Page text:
This weekend's Super Bowl is a really big deal. It gets bigger every year and this year's game between the "Monsters of the Midway" and the Peyton Manning "monster passing attack" will be historical.
It's historical for another reason as well, as both coaches are African-American, the very first black coaches in history to achieve this distinction. This, my friends, is a really, really big deal! They got here on the merits of talent, leadership and character, not the color of their skin, but still, it's huge in terms of what Tony Dungy and Lovie Smith have overcome to get where they are.
Now some are thinking to themselves, why is Kemp making skin color such an important part of this achievement? And they'll say, "Isn't it time to put race behind us and forget the color of their skin?" My answer is yes, as the ultimate goal for our nation, but right now, this weekend and in this seminal moment in pro football, no! My reasoning is predicated on recognizing the progress we've made as a nation, and recognizing how far we have to go in meeting the ideal as laid down in our Declaration of Independence and celebrated by Dr. Martin Luther King Jr.'s "I Have A Dream" speech in 1963.
All too often "white folks" quote Dr. King's "dream" of treating people without regard to the color of their skin, yet fail to quote King's comments on the inequality that still exists. He said in that great speech, "that the negro lives on an island of poverty in the midst of an ocean of affluence and wealth." I believe Dr. King's solutions were not about establishing equality of reward, but equality of opportunity. Equal opportunity in education, jobs, ownership of homes, access to capital and the chance not just to drive a truck but to own the trucking company and someday sitting on corporate boards, running businesses and yes, coaching Super Bowl teams, (my words).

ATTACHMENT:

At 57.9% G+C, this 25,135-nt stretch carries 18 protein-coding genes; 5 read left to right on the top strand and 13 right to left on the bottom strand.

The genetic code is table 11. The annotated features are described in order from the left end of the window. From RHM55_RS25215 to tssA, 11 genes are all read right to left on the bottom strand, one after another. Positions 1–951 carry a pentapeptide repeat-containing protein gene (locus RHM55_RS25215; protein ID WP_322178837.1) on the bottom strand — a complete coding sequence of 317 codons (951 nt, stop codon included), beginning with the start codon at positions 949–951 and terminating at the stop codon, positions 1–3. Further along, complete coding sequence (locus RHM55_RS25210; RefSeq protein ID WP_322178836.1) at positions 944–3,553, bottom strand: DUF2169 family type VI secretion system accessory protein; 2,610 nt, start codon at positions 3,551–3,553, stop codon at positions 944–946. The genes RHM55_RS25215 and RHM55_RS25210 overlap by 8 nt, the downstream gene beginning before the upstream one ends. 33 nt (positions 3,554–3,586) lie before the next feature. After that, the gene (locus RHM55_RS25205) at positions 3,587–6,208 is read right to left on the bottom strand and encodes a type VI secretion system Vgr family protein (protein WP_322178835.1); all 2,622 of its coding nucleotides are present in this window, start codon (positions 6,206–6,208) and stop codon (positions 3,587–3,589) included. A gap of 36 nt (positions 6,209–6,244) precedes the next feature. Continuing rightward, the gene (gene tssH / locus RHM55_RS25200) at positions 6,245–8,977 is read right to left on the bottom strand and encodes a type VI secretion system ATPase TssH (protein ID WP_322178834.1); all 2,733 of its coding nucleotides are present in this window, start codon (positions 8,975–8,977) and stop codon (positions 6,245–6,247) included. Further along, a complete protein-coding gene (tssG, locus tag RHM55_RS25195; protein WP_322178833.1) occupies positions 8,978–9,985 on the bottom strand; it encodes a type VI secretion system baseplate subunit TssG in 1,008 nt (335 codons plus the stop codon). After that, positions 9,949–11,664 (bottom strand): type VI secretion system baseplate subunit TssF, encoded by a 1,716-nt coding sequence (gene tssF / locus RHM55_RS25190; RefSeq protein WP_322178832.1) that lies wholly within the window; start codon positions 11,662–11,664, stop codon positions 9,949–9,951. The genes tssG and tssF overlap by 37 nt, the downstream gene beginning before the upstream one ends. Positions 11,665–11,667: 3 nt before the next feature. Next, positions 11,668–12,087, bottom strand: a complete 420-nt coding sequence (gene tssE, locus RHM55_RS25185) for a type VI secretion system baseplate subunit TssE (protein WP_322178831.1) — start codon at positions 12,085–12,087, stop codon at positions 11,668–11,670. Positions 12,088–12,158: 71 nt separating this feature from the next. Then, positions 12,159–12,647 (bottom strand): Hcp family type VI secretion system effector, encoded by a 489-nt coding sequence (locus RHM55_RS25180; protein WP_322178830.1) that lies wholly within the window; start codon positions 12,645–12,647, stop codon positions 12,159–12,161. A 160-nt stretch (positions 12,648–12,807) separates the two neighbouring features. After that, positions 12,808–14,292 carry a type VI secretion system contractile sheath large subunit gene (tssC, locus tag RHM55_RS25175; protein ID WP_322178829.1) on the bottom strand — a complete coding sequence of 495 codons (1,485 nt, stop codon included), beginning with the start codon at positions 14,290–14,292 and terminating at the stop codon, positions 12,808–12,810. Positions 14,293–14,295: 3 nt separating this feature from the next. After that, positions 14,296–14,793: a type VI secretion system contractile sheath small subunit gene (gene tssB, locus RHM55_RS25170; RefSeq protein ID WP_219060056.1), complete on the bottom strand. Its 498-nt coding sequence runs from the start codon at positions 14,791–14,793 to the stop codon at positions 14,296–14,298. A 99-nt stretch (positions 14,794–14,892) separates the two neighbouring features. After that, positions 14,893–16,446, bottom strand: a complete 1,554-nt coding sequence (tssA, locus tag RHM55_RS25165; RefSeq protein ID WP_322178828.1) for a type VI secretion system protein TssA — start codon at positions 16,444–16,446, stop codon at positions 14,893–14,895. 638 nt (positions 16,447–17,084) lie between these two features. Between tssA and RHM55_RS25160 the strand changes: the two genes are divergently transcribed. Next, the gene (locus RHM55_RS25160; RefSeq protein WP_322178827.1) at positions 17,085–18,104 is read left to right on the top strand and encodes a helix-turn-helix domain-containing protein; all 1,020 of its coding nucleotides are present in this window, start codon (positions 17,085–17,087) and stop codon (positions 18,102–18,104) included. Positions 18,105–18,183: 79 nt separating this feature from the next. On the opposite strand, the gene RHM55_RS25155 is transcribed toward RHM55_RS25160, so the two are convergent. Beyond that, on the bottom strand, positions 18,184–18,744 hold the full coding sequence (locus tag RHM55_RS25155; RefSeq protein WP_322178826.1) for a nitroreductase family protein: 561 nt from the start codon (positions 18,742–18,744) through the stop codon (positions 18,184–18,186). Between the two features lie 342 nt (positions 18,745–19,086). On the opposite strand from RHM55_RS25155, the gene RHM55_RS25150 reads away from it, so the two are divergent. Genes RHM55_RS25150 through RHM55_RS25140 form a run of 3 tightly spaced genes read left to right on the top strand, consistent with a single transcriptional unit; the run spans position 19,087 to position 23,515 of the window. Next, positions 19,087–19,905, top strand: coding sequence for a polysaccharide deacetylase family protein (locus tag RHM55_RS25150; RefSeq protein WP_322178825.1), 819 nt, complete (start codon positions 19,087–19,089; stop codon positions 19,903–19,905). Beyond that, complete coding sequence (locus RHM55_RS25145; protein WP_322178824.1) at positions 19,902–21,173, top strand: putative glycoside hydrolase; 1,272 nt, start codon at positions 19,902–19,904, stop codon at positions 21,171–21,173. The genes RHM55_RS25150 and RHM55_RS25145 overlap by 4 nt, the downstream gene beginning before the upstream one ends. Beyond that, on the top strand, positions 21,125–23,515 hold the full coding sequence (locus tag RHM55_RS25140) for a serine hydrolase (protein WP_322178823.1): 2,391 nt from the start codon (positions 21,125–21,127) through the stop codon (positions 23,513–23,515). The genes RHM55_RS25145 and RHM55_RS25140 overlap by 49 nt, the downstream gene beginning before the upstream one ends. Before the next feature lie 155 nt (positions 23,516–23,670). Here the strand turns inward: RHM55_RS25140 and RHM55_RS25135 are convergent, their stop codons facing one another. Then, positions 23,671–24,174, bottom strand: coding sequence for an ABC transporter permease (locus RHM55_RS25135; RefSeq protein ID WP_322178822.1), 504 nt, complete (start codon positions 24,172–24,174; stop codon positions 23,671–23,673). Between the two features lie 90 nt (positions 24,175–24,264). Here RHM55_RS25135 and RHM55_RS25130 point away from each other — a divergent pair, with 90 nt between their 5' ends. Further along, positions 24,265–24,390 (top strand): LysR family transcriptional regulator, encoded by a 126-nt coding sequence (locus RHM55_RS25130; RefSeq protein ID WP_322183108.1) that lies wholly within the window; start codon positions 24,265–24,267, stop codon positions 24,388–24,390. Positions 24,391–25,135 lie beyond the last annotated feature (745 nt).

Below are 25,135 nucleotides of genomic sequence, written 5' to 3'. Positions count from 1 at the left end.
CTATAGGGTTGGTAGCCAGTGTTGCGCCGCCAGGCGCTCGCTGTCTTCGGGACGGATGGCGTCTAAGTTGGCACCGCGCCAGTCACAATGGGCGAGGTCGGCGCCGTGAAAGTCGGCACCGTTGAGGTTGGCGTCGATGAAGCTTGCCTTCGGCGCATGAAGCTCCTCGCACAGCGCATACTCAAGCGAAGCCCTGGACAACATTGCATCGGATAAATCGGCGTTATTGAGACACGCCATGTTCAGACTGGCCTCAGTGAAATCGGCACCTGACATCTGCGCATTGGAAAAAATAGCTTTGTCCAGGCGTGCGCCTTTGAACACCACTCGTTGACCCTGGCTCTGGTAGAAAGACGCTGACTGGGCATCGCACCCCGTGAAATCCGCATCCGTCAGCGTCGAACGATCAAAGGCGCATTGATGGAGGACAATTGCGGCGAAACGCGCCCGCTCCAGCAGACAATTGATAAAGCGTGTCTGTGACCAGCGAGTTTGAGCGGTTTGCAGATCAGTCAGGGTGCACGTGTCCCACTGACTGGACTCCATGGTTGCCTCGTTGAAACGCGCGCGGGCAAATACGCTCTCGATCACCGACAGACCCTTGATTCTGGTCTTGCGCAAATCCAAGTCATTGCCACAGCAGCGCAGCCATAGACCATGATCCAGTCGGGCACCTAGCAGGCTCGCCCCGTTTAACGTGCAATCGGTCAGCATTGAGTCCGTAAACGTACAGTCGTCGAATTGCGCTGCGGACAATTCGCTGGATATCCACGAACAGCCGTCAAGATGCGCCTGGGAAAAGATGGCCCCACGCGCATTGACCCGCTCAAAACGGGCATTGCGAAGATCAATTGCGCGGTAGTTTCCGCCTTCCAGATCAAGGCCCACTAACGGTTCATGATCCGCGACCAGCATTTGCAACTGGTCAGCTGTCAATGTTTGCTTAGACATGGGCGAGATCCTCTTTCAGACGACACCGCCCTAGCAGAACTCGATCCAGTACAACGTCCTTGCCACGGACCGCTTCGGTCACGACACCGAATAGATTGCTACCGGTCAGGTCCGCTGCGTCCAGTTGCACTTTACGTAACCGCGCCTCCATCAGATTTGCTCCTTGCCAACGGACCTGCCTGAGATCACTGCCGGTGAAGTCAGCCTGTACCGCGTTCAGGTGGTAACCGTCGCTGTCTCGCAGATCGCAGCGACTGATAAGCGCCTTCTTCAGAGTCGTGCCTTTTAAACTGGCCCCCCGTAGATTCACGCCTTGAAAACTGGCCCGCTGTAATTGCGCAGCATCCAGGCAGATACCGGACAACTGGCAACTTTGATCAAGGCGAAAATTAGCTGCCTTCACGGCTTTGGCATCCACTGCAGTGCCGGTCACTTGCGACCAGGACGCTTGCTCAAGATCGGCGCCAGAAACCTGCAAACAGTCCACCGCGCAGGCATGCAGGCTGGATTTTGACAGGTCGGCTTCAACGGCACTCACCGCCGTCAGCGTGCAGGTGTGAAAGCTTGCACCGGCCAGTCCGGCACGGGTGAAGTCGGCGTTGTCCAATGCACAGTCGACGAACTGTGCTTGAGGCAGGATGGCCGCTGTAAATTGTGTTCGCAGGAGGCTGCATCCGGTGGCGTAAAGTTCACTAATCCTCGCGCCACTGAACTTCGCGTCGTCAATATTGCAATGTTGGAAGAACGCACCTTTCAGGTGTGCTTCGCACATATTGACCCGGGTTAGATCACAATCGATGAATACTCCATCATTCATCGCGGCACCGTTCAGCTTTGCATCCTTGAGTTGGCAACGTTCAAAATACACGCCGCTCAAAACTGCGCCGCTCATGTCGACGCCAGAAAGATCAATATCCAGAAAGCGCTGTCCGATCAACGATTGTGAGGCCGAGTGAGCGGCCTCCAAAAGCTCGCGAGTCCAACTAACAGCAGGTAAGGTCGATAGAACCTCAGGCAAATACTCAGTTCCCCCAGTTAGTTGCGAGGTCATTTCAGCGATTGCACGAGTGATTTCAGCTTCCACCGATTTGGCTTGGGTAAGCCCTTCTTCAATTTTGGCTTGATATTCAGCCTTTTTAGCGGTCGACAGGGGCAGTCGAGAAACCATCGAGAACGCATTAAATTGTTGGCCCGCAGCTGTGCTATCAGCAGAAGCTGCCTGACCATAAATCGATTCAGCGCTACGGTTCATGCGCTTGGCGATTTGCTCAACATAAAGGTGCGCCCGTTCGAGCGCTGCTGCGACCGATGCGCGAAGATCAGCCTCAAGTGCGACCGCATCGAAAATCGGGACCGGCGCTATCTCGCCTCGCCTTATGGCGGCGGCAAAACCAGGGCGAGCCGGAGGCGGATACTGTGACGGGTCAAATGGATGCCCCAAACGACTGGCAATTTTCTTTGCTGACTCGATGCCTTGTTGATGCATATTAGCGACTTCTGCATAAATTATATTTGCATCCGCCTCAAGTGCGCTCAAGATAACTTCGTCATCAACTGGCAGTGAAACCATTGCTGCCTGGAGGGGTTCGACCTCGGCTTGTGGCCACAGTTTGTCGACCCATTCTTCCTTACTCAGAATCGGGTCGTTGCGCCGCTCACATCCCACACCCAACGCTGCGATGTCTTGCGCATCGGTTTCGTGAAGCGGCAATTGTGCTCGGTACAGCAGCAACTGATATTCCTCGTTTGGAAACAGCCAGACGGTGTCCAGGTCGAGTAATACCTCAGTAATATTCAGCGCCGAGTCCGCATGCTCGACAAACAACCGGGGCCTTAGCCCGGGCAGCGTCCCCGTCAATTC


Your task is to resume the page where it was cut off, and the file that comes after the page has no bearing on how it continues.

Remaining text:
Coach Dungy went to the University of Minnesota in the '70s because it was one of the few colleges where he would be welcomed as a black quarterback.
Coach Smith grew up in a tiny town in East Texas, where his mother constantly preached "you can do it, Lovie, you're special! Whatever you want to accomplish, you can."
What an inspiration they are to all of us -- white, black, brown, but still I return to the color of their skin to make another point.
I was listening to a radio talk-show host, obviously a white conservative, the day after each team qualified for the Super Bowl, telling his audience over and over that he was above and beyond the issue of race, and why can't black folks rise above race as well and stop talking about the color of the coaches' skin?